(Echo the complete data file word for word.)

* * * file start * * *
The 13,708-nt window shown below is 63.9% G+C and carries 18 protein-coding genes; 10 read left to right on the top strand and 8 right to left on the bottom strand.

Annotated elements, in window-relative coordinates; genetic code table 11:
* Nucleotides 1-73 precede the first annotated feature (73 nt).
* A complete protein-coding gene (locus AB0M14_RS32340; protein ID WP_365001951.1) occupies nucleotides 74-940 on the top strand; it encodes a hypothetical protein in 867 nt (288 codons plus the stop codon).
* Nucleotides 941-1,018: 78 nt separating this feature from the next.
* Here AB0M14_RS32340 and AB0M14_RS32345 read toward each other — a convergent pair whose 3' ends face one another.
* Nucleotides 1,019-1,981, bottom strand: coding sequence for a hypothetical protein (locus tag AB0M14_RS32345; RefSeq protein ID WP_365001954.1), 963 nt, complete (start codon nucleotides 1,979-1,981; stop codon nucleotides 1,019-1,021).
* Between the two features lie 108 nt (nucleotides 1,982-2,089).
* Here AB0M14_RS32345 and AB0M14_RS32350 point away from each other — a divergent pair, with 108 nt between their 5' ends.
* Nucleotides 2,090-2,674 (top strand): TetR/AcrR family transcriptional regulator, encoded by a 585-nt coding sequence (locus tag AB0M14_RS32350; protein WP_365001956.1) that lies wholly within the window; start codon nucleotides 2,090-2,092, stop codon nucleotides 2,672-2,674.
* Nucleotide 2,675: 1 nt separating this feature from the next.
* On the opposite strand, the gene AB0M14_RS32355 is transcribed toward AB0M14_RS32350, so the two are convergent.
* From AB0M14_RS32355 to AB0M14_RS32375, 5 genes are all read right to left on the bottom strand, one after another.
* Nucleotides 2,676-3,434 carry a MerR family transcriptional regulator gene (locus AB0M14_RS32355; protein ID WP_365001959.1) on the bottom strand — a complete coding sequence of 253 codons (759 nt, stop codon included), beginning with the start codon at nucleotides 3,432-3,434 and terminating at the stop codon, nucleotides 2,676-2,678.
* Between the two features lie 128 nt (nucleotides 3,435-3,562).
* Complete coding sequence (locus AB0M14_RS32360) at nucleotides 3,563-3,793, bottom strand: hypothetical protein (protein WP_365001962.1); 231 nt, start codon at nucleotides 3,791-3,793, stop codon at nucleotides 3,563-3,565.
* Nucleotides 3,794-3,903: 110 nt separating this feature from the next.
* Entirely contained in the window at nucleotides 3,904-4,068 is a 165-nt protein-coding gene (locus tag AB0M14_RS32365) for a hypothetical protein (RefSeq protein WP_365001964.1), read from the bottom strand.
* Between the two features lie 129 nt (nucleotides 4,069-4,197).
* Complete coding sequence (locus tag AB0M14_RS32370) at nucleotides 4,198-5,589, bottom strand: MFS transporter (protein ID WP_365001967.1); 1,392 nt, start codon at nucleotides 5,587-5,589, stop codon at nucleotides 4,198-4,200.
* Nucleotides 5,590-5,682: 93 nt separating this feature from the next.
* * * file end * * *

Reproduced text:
The 13,708-nt window shown below is 63.9% G+C and carries 18 protein-coding genes; 10 read left to right on the top strand and 8 right to left on the bottom strand.

Annotated elements, in window-relative coordinates; genetic code table 11:
* Nucleotides 1-73 precede the first annotated feature (73 nt).
* A complete protein-coding gene (locus AB0M14_RS32340; protein ID WP_365001951.1) occupies nucleotides 74-940 on the top strand; it encodes a hypothetical protein in 867 nt (288 codons plus the stop codon).
* Nucleotides 941-1,018: 78 nt separating this feature from the next.
* Here AB0M14_RS32340 and AB0M14_RS32345 read toward each other — a convergent pair whose 3' ends face one another.
* Nucleotides 1,019-1,981, bottom strand: coding sequence for a hypothetical protein (locus tag AB0M14_RS32345; RefSeq protein ID WP_365001954.1), 963 nt, complete (start codon nucleotides 1,979-1,981; stop codon nucleotides 1,019-1,021).
* Between the two features lie 108 nt (nucleotides 1,982-2,089).
* Here AB0M14_RS32345 and AB0M14_RS32350 point away from each other — a divergent pair, with 108 nt between their 5' ends.
* Nucleotides 2,090-2,674 (top strand): TetR/AcrR family transcriptional regulator, encoded by a 585-nt coding sequence (locus tag AB0M14_RS32350; protein WP_365001956.1) that lies wholly within the window; start codon nucleotides 2,090-2,092, stop codon nucleotides 2,672-2,674.
* Nucleotide 2,675: 1 nt separating this feature from the next.
* On the opposite strand, the gene AB0M14_RS32355 is transcribed toward AB0M14_RS32350, so the two are convergent.
* From AB0M14_RS32355 to AB0M14_RS32375, 5 genes are all read right to left on the bottom strand, one after another.
* Nucleotides 2,676-3,434 carry a MerR family transcriptional regulator gene (locus AB0M14_RS32355; protein ID WP_365001959.1) on the bottom strand — a complete coding sequence of 253 codons (759 nt, stop codon included), beginning with the start codon at nucleotides 3,432-3,434 and terminating at the stop codon, nucleotides 2,676-2,678.
* Between the two features lie 128 nt (nucleotides 3,435-3,562).
* Complete coding sequence (locus AB0M14_RS32360) at nucleotides 3,563-3,793, bottom strand: hypothetical protein (protein WP_365001962.1); 231 nt, start codon at nucleotides 3,791-3,793, stop codon at nucleotides 3,563-3,565.
* Nucleotides 3,794-3,903: 110 nt separating this feature from the next.
* Entirely contained in the window at nucleotides 3,904-4,068 is a 165-nt protein-coding gene (locus tag AB0M14_RS32365) for a hypothetical protein (RefSeq protein WP_365001964.1), read from the bottom strand.
* Between the two features lie 129 nt (nucleotides 4,069-4,197).
* Complete coding sequence (locus tag AB0M14_RS32370) at nucleotides 4,198-5,589, bottom strand: MFS transporter (protein ID WP_365001967.1); 1,392 nt, start codon at nucleotides 5,587-5,589, stop codon at nucleotides 4,198-4,200.
* Nucleotides 5,590-5,682: 93 nt separating this feature from the next.